Port and Kit Moresbury, a sophisticated American couple, are finding it more than a little difficult to live with each other. Endeavouring to escape this predicament, they set off for North Africa intending to travel through Algeria - uncertain of exactly where they are heading, but determined to leave the modern world behind. The results of this casually taken decision are both tragic and compelling.


Book cover of Hideous Kinky

Buffy Cram Author Of Once Upon an Effing Time

From my list on living that 60s cult/commune life.

Why am I passionate about this?

I grew up living in a housing co-op on Vancouver Island, BC. While not technically a commune, it did have some of the hallmarks. There were gangs of partially clothed kids roaming wild. There were a bunch of idealistic adults who had dreams of shared land stewardship and, well, shared everything. The housing project succeeded in many ways (it still exists today) and, it failed in other ways (over the years there were many fractures in the community). I’ve always been fascinated by attempts at communal living. I suppose my obsession with cult life is just an extension of this. It is my life imagined one step further.

Buffy's book list on living that 60s cult/commune life

Buffy Cram Why did Buffy love this book?

This book is about a young mother who takes her two daughters to Marrakech, Morocco in the 1960s so she can study Sufism, which, although not technically a “cult” does seem rather cult-like when described from the point of view of a five-year-old child who is watching her mother do strange ritual spinning to try to annihilate her ego.

You might remember the 1998 movie adaptation of this book starring Kate Winslet, but I think the book is better because of its dreamy, almost other-worldly descriptions of street life in Marrakech. This gem of a book is steeped in childlike wonder and longing and it will be over far too soon.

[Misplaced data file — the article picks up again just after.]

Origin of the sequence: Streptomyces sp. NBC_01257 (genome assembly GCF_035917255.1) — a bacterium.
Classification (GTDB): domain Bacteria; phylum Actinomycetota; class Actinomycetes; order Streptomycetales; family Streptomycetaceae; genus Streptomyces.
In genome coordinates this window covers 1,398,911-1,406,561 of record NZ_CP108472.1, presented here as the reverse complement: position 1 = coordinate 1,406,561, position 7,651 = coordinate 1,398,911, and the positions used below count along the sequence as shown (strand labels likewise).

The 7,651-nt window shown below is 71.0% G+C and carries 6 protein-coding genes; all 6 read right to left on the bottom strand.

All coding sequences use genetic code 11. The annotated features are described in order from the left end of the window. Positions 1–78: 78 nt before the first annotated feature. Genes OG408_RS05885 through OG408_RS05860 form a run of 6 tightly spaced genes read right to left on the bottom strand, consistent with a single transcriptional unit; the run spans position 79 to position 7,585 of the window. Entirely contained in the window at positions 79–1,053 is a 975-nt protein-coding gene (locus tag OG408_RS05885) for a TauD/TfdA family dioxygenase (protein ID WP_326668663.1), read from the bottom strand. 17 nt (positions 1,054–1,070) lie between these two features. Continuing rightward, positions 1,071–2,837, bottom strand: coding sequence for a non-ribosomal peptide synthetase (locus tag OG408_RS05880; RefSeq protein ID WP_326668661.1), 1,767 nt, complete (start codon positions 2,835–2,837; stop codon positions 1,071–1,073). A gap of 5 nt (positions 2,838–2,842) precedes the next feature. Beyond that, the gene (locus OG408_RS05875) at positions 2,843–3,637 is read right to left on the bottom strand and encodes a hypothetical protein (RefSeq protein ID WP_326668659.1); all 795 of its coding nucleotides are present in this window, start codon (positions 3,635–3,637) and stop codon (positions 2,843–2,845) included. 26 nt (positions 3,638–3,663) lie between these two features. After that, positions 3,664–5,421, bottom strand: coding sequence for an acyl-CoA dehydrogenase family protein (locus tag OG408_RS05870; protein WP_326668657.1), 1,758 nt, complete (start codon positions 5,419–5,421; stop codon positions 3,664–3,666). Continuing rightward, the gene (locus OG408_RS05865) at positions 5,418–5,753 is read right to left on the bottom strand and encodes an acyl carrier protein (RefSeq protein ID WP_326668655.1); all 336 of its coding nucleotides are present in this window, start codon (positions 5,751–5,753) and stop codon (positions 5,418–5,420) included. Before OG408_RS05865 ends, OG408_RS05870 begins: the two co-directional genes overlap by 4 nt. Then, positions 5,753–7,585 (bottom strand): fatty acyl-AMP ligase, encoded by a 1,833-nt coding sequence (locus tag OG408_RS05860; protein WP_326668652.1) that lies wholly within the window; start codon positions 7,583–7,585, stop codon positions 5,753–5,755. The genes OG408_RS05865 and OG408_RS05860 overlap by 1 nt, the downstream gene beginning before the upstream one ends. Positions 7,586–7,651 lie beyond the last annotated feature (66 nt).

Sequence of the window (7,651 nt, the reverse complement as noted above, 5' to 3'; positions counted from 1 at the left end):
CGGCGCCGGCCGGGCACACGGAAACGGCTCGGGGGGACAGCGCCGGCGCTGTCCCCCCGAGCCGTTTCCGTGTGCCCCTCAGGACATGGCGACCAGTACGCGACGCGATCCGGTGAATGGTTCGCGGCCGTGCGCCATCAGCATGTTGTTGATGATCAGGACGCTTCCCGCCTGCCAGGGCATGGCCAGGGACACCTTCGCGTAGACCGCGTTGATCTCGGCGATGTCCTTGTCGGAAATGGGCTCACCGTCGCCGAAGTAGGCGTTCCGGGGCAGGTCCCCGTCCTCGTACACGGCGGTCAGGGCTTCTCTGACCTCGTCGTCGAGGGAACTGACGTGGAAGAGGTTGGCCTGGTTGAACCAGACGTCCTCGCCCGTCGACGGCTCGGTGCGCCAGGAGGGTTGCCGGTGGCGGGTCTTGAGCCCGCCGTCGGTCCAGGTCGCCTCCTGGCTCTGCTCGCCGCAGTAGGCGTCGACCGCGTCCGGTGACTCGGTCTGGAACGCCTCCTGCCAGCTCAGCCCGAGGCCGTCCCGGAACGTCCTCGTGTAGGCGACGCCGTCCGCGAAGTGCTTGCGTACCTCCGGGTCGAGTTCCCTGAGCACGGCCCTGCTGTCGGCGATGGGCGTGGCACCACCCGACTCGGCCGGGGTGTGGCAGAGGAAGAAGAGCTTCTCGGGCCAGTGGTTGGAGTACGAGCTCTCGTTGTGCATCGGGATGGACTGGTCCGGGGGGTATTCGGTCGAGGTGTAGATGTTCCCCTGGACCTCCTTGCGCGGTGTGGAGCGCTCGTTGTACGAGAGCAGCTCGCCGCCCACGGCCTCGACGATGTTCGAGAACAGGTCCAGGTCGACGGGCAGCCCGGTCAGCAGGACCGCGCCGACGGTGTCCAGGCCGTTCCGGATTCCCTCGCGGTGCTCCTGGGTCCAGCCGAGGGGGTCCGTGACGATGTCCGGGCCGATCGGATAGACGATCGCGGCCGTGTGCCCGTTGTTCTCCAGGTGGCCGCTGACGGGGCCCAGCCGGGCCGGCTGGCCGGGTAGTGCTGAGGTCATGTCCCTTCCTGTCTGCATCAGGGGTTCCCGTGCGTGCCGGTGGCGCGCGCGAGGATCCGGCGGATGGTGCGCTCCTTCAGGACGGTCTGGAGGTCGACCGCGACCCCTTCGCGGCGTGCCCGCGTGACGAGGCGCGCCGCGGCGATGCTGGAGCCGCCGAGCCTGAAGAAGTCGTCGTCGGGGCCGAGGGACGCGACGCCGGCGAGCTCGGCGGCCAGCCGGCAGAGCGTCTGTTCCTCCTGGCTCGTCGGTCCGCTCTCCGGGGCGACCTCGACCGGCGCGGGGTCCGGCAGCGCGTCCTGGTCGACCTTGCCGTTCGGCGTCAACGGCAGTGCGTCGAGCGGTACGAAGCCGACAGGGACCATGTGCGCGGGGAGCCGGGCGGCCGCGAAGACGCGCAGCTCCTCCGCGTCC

By Esther Freud,

Why should I read it?

2 authors picked Hideous Kinky as one of their favorite books, and they share why you should read it.

What is this book about?

An unusual story about Marrakesh in the 1960's told through the eyes of a five year old child.


Book cover of The Sultan’s Jew: Morocco and the Sephardi World

Alan Verskin Author Of A Vision of Yemen: The Travels of a European Orientalist and His Native Guide, A Translation of Hayyim Habshush's Travelogue

From my list on the life stories of modern Middle Eastern Jews.

Why am I passionate about this?

I am a history professor who is drawn to history out of a love of recovering and making accessible otherwise forgotten voices and stories of the past. I’m especially interested in relationships between Jews and Muslims and how they’ve dealt with minorityhood, displacement, colonialism, and modernization. I’ve written four books, two focusing on Muslims and two on Jews, as well as numerous articles. Among my greatest pleasures as a scholar is seeing my readers begin with an interest in the stories of one religious group (either Muslims or Jews) and then become so curious about the drama, joy, and conflicts of the era that they become interested in the stories of the other as well.

Alan's book list on the life stories of modern Middle Eastern Jews

Alan Verskin Why did Alan love this book?